Nov 2018 Pastor’s Blog

100 years ago – on the 11th hour of the 11th day of the 11th month (Nov. 11, 1918) – the Armistice was signed ending the hostilities of World War I.

One year later, Nov. 11, 1919, the United Kingdom, the United States, and many other countries observed Armistice Day to celebrate peace as a universal principle following four years of horrific warfare. Armistice Day was born and was designated as a day to be dedicated to the cause of world peace. Some countries still observe Armistice Day but in 1954 the U.S. Congress changed the name of the holiday to Veterans Day “in order that a grateful nation, on a day dedicated to the cause of world peace, may pay homage to all of its veterans” (Changing Armistice Day to Veterans Day, H.Rept. 1333, p. 1).

Since 1985 organizations such as Veterans for Peace (veteransforpeace.org) have encouraged Americans to recover the original focus of Armistice Day and Veterans Day – lifting up the cause of world peace while honoring the sacrifices of veterans. They fear that a day dedicated to honoring the warrior has morphed into a day honoring the military and glorifying war.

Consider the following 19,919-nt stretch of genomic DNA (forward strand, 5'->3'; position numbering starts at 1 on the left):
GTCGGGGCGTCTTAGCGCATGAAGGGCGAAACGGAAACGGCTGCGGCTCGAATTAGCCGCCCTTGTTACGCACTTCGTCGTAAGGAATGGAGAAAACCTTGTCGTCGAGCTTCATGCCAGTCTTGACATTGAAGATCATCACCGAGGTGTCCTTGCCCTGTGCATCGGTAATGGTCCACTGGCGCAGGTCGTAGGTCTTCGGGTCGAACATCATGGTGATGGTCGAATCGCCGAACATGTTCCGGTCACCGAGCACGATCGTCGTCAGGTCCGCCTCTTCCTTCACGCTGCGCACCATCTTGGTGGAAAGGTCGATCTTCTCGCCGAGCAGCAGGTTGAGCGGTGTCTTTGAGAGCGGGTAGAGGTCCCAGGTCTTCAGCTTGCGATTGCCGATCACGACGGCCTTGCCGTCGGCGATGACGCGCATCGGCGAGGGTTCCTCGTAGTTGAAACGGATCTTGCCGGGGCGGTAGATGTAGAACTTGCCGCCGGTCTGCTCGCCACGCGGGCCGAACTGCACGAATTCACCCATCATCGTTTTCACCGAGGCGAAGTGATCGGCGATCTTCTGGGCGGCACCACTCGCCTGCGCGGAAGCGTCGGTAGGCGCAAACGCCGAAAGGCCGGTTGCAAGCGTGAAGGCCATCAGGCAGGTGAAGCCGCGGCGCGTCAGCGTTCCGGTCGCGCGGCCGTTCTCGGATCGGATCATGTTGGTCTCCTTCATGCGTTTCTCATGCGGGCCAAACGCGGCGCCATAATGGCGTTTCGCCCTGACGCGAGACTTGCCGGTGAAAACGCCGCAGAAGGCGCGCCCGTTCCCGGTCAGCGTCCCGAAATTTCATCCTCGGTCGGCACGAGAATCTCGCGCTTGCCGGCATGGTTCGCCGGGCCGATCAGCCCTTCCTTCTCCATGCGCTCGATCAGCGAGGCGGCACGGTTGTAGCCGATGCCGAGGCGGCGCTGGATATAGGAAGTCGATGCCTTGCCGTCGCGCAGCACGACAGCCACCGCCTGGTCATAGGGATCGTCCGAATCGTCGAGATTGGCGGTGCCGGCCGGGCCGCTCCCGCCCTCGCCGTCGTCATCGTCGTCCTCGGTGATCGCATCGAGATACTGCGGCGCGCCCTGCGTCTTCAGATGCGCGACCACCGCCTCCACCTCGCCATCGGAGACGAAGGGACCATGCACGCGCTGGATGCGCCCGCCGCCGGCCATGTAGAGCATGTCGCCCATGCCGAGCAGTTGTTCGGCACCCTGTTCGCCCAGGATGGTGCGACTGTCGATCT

Matters of war and peace are challenging issues for thoughtful and faithful Christians. Innumerable biblical passages make clear that God desires all human beings to live in peace and harmony with one another. Among many other titles, Jesus is known as the “Prince of Peace.”

Throughout the history of Christianity, many Christians have regarded pacifism (the belief that war of any kind is morally unacceptable) as the only faithful position. Many other Christians have held the view that, under certain clearly defined and limited conditions (the “Just War Doctrine”), war may be an acceptable last resort.

At worship on Sunday, November 11, we will recognize Reformation members who have served in our nation’s armed forces. We do so not to glorify war but to honor their willingness to serve and sacrifice for the common good.

Whatever your views on war and peace, I hope you will join us to honor those who have served.

With gratitude for all who serve,
Pastor Wayne Matthias-Long